Public Orator, George Gandy, presented the Honorary Graduand at the Degree Congregation held on the morning of Monday 16 December 2002.
I have particular pleasure in delivering
the oration today in respect of Stephen Backley - not least because of
a friendship with him developed in athletics arenas around the world,
on various golf courses, and beyond. But my connection with his family
goes all the way back to the early 1960s, when his father and I
were runners, friends, and training partners in Newcastle upon Tyne. Steves
parents moved to London in that era, his father joining the Metropolitan
Police, and so Steve himself grew up in the Kentish suburbs
of Sidcup and Bexley.
Now, I am not saying that all Geordies
and their descendents are level-headed, tough-minded, and remarkably unassuming,
but these are indeed qualities easily identifiable in Steves parents.
They are also among the most evident characteristics of their offspring
and doubtless have served Steve well in his remarkable career as an athlete.
Another personal and Loughborough link
and a life-directing influence upon Steve has been his long-time Coach,
John Trower, formerly our Students Athletics Club Captain and now
Throwing Events Director for UK Athletics.
Steve arrived at Loughborough University
in October 1988, already the World Under 20s Champion at Javelin
Throwing, to study for a BSc (Honours) degree in Physical Education, Sports
Science and Recreation Management. He successfully completed his first
academic year. Then, in the summer of 1989 he set three UK all-comers
records, two Commonwealth records, and won six IAAF Grand Prix events
as well as the final. Our University, in its pre-Sports Scholarships era,
was less geared than nowadays to supporting outstanding individuals in
their efforts at combining sporting and academic ambitions. By Christmas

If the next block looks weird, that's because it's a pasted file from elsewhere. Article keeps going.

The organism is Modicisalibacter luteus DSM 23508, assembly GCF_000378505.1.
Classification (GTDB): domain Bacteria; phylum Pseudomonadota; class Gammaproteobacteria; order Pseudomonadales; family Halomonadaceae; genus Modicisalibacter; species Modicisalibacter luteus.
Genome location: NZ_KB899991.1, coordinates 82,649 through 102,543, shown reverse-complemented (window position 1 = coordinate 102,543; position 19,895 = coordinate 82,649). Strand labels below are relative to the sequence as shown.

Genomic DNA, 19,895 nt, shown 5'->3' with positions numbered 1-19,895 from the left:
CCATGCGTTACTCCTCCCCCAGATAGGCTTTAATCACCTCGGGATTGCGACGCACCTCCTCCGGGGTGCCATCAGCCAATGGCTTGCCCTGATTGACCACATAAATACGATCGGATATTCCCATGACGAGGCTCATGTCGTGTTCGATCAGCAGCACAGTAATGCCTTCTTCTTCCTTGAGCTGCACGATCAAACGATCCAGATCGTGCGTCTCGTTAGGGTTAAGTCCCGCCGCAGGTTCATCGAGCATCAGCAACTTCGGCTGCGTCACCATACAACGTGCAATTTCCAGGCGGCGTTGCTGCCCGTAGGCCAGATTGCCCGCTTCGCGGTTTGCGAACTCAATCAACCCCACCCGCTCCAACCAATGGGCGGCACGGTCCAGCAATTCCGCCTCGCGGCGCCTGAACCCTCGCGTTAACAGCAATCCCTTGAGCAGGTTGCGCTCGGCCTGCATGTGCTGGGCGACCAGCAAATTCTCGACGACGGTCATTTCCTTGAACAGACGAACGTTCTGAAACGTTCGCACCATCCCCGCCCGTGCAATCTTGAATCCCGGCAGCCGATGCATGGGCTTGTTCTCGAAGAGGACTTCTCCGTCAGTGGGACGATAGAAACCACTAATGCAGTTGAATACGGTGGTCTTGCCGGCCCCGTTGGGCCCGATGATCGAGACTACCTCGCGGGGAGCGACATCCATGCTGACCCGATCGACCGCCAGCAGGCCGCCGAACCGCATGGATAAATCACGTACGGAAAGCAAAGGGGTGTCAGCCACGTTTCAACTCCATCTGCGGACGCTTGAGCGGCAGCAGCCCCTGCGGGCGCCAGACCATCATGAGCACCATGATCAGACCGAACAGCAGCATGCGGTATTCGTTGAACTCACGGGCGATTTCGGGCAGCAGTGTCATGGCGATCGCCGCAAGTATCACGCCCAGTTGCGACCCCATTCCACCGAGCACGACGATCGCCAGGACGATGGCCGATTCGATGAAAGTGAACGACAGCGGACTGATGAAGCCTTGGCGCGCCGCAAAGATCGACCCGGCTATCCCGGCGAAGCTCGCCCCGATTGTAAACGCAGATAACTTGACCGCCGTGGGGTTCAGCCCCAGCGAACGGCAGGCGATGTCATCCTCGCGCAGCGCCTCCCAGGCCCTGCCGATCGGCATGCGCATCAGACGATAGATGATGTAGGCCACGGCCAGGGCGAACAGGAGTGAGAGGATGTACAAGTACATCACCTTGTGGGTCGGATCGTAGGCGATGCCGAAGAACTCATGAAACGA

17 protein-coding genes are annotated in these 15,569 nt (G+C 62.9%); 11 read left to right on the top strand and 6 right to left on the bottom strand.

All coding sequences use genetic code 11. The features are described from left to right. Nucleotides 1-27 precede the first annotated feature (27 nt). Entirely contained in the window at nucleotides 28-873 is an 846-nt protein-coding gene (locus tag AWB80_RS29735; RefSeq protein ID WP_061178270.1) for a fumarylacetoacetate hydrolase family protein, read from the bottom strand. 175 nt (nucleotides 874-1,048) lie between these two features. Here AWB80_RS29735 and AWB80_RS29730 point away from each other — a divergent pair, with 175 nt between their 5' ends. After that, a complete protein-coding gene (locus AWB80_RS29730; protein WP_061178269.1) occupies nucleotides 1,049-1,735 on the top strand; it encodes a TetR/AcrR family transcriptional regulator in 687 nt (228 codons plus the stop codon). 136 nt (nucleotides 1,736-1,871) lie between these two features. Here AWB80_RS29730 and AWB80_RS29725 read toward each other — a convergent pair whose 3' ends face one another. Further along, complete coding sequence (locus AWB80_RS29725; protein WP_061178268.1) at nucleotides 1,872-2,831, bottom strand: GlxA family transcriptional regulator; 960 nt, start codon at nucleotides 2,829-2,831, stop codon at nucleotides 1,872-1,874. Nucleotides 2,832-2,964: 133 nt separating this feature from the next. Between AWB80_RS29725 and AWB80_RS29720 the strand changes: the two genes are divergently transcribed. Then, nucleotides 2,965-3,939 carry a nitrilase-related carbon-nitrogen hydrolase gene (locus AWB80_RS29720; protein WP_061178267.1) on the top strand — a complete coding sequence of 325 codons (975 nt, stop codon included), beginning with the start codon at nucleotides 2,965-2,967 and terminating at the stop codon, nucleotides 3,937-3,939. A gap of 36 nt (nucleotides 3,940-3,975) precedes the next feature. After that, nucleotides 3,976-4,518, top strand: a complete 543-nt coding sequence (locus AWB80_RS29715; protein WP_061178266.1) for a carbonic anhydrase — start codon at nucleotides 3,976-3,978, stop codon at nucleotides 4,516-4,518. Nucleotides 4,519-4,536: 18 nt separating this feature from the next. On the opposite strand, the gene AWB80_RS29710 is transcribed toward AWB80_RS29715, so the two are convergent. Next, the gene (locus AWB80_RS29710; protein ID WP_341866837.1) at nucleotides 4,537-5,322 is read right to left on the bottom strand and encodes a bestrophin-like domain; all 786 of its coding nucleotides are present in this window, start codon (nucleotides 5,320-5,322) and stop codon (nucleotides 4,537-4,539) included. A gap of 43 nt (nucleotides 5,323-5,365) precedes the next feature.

that year, Steves international athletics success and associated
commitments persuaded him to focus his total attention on his sporting
Until 1992, he continued, as a registered
student, to base his endeavours mainly in Loughborough. He readily helped
gain publicity and sponsorship for the then Loughborough v. AAA athletics
match (now enhanced as the BBC Grandstand televised Loughborough
International). Athletically he continued to prosper, becoming the
first British athlete to set a World Record in an athletics throwing event
(Stockholm, 1990) and again, in that same year, at Crystal Palace. He
captained the British team at the World Student Games in Sheffield in
1991, retaining his title won in 1989; and further improved his World
Record with what remains his longest ever throw, of 91.46 metres, in New
Zealand in January 1992.
By then, Steve had developed an essentially
international lifestyle and it had become clear that, short of incurring
serious long-term injury or illness, he would not resume a programme of
academic study. In January 1996, he was included in the New Years
Honours list and awarded the MBE for his contribution to British sport.
Throughout the nineties and up until
the present day, he has continued to grace the arena of international
sport. Having represented Great Britain & Northern Ireland on no fewer
than 37 occasions, he has earned numerous medals at major international
There is still a real possibility of more to come in 2003 and 2004.
Always an outstanding ambassador for
British sport and many times, directly or indirectly, for Loughborough
University, Stephen Backley has responded equally well to his successes
and occasional disappointments in his long and distinguished sporting
career - with fine sportsmanship, sound sense, and admirable dignity.
There is much natural pride that such a sporting celebrity was once among
our student ranks at Loughborough, and genuine pleasure that he is with
us here today, to receive the honorary degree he most surely merits.
Chancellor, I have the honour to present to you and the University STEPHEN JAMES BACKLEY MBE for the degree of Doctor of Technology honoris causa.
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